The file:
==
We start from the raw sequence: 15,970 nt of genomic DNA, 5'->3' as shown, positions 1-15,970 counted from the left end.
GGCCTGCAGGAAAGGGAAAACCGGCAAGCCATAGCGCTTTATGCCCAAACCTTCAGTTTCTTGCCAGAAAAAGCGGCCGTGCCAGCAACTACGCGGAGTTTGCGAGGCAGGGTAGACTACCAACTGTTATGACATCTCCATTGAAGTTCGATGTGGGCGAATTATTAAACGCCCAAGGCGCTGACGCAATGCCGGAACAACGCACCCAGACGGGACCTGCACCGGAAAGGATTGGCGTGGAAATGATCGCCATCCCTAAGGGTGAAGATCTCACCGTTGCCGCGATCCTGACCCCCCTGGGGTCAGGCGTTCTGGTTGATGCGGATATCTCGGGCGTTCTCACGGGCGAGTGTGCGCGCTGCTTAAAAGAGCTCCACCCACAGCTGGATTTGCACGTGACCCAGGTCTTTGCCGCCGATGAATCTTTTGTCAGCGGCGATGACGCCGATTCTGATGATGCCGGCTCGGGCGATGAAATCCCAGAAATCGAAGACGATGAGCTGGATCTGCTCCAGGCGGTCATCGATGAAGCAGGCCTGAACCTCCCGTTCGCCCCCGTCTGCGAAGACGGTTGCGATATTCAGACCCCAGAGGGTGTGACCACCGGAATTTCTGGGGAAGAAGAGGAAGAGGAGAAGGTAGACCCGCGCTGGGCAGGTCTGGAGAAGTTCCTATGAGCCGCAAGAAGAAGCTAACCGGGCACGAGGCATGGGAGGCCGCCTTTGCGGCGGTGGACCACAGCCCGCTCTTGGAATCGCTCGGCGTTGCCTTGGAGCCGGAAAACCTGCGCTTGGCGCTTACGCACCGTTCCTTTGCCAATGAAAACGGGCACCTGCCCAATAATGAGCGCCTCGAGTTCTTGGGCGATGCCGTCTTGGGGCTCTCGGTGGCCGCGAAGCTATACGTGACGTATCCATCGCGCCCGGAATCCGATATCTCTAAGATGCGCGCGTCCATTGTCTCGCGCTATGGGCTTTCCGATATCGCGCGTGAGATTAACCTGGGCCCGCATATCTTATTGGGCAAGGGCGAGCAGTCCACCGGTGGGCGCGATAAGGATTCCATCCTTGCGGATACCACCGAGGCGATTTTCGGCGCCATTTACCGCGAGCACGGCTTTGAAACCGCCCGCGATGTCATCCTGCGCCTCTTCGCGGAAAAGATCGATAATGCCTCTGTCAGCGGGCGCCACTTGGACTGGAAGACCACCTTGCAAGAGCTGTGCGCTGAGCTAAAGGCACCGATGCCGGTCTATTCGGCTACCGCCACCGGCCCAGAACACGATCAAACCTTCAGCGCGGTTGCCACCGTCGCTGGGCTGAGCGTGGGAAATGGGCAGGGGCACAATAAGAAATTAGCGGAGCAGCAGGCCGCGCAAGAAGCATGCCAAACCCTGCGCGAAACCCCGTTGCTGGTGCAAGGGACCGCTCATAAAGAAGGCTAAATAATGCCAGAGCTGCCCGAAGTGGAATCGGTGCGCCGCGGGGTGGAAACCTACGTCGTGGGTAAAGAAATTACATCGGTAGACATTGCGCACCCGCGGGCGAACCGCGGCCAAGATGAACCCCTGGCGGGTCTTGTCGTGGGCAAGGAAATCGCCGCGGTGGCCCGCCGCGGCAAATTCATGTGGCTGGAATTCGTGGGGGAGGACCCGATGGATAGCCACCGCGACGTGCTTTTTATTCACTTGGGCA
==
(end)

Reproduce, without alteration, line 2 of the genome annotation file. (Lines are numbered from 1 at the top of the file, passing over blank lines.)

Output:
GGCCTGCAGGAAAGGGAAAACCGGCAAGCCATAGCGCTTTATGCCCAAACCTTCAGTTTCTTGCCAGAAAAAGCGGCCGTGCCAGCAACTACGCGGAGTTTGCGAGGCAGGGTAGACTACCAACTGTTATGACATCTCCATTGAAGTTCGATGTGGGCGAATTATTAAACGCCCAAGGCGCTGACGCAATGCCGGAACAACGCACCCAGACGGGACCTGCACCGGAAAGGATTGGCGTGGAAATGATCGCCATCCCTAAGGGTGAAGATCTCACCGTTGCCGCGATCCTGACCCCCCTGGGGTCAGGCGTTCTGGTTGATGCGGATATCTCGGGCGTTCTCACGGGCGAGTGTGCGCGCTGCTTAAAAGAGCTCCACCCACAGCTGGATTTGCACGTGACCCAGGTCTTTGCCGCCGATGAATCTTTTGTCAGCGGCGATGACGCCGATTCTGATGATGCCGGCTCGGGCGATGAAATCCCAGAAATCGAAGACGATGAGCTGGATCTGCTCCAGGCGGTCATCGATGAAGCAGGCCTGAACCTCCCGTTCGCCCCCGTCTGCGAAGACGGTTGCGATATTCAGACCCCAGAGGGTGTGACCACCGGAATTTCTGGGGAAGAAGAGGAAGAGGAGAAGGTAGACCCGCGCTGGGCAGGTCTGGAGAAGTTCCTATGAGCCGCAAGAAGAAGCTAACCGGGCACGAGGCATGGGAGGCCGCCTTTGCGGCGGTGGACCACAGCCCGCTCTTGGAATCGCTCGGCGTTGCCTTGGAGCCGGAAAACCTGCGCTTGGCGCTTACGCACCGTTCCTTTGCCAATGAAAACGGGCACCTGCCCAATAATGAGCGCCTCGAGTTCTTGGGCGATGCCGTCTTGGGGCTCTCGGTGGCCGCGAAGCTATACGTGACGTATCCATCGCGCCCGGAATCCGATATCTCTAAGATGCGCGCGTCCATTGTCTCGCGCTATGGGCTTTCCGATATCGCGCGTGAGATTAACCTGGGCCCGCATATCTTATTGGGCAAGGGCGAGCAGTCCACCGGTGGGCGCGATAAGGATTCCATCCTTGCGGATACCACCGAGGCGATTTTCGGCGCCATTTACCGCGAGCACGGCTTTGAAACCGCCCGCGATGTCATCCTGCGCCTCTTCGCGGAAAAGATCGATAATGCCTCTGTCAGCGGGCGCCACTTGGACTGGAAGACCACCTTGCAAGAGCTGTGCGCTGAGCTAAAGGCACCGATGCCGGTCTATTCGGCTACCGCCACCGGCCCAGAACACGATCAAACCTTCAGCGCGGTTGCCACCGTCGCTGGGCTGAGCGTGGGAAATGGGCAGGGGCACAATAAGAAATTAGCGGAGCAGCAGGCCGCGCAAGAAGCATGCCAAACCCTGCGCGAAACCCCGTTGCTGGTGCAAGGGACCGCTCATAAAGAAGGCTAAATAATGCCAGAGCTGCCCGAAGTGGAATCGGTGCGCCGCGGGGTGGAAACCTACGTCGTGGGTAAAGAAATTACATCGGTAGACATTGCGCACCCGCGGGCGAACCGCGGCCAAGATGAACCCCTGGCGGGTCTTGTCGTGGGCAAGGAAATCGCCGCGGTGGCCCGCCGCGGCAAATTCATGTGGCTGGAATTCGTGGGGGAGGACCCGATGGATAGCCACCGCGACGTGCTTTTTATTCACTTGGGCA